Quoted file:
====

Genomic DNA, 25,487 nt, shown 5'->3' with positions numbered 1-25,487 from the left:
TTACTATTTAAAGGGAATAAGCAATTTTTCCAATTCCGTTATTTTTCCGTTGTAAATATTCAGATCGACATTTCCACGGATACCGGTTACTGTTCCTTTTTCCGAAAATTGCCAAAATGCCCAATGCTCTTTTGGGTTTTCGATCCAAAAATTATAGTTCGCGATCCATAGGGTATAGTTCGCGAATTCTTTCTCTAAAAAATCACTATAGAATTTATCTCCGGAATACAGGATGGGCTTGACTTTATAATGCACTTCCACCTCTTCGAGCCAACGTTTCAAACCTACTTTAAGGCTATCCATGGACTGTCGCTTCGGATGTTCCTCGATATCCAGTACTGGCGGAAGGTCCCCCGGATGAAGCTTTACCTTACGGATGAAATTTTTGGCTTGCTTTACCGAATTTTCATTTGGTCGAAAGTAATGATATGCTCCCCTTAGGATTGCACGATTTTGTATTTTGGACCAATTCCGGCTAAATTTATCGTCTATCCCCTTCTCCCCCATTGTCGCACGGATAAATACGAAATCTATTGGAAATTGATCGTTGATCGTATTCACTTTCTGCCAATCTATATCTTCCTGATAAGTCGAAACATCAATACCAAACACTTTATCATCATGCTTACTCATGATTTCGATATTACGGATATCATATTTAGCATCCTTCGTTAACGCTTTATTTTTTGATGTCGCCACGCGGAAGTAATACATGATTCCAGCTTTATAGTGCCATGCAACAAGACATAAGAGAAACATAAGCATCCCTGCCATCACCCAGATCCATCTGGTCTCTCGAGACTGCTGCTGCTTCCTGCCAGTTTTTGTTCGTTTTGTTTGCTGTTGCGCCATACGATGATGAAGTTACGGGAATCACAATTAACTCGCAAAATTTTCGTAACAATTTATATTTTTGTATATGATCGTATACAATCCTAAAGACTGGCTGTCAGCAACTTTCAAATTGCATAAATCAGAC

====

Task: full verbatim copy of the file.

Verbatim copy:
Genomic DNA, 25,487 nt, shown 5'->3' with positions numbered 1-25,487 from the left:
TTACTATTTAAAGGGAATAAGCAATTTTTCCAATTCCGTTATTTTTCCGTTGTAAATATTCAGATCGACATTTCCACGGATACCGGTTACTGTTCCTTTTTCCGAAAATTGCCAAAATGCCCAATGCTCTTTTGGGTTTTCGATCCAAAAATTATAGTTCGCGATCCATAGGGTATAGTTCGCGAATTCTTTCTCTAAAAAATCACTATAGAATTTATCTCCGGAATACAGGATGGGCTTGACTTTATAATGCACTTCCACCTCTTCGAGCCAACGTTTCAAACCTACTTTAAGGCTATCCATGGACTGTCGCTTCGGATGTTCCTCGATATCCAGTACTGGCGGAAGGTCCCCCGGATGAAGCTTTACCTTACGGATGAAATTTTTGGCTTGCTTTACCGAATTTTCATTTGGTCGAAAGTAATGATATGCTCCCCTTAGGATTGCACGATTTTGTATTTTGGACCAATTCCGGCTAAATTTATCGTCTATCCCCTTCTCCCCCATTGTCGCACGGATAAATACGAAATCTATTGGAAATTGATCGTTGATCGTATTCACTTTCTGCCAATCTATATCTTCCTGATAAGTCGAAACATCAATACCAAACACTTTATCATCATGCTTACTCATGATTTCGATATTACGGATATCATATTTAGCATCCTTCGTTAACGCTTTATTTTTTGATGTCGCCACGCGGAAGTAATACATGATTCCAGCTTTATAGTGCCATGCAACAAGACATAAGAGAAACATAAGCATCCCTGCCATCACCCAGATCCATCTGGTCTCTCGAGACTGCTGCTGCTTCCTGCCAGTTTTTGTTCGTTTTGTTTGCTGTTGCGCCATACGATGATGAAGTTACGGGAATCACAATTAACTCGCAAAATTTTCGTAACAATTTATATTTTTGTATATGATCGTATACAATCCTAAAGACTGGCTGTCAGCAACTTTCAAATTGCATAAATCAGAC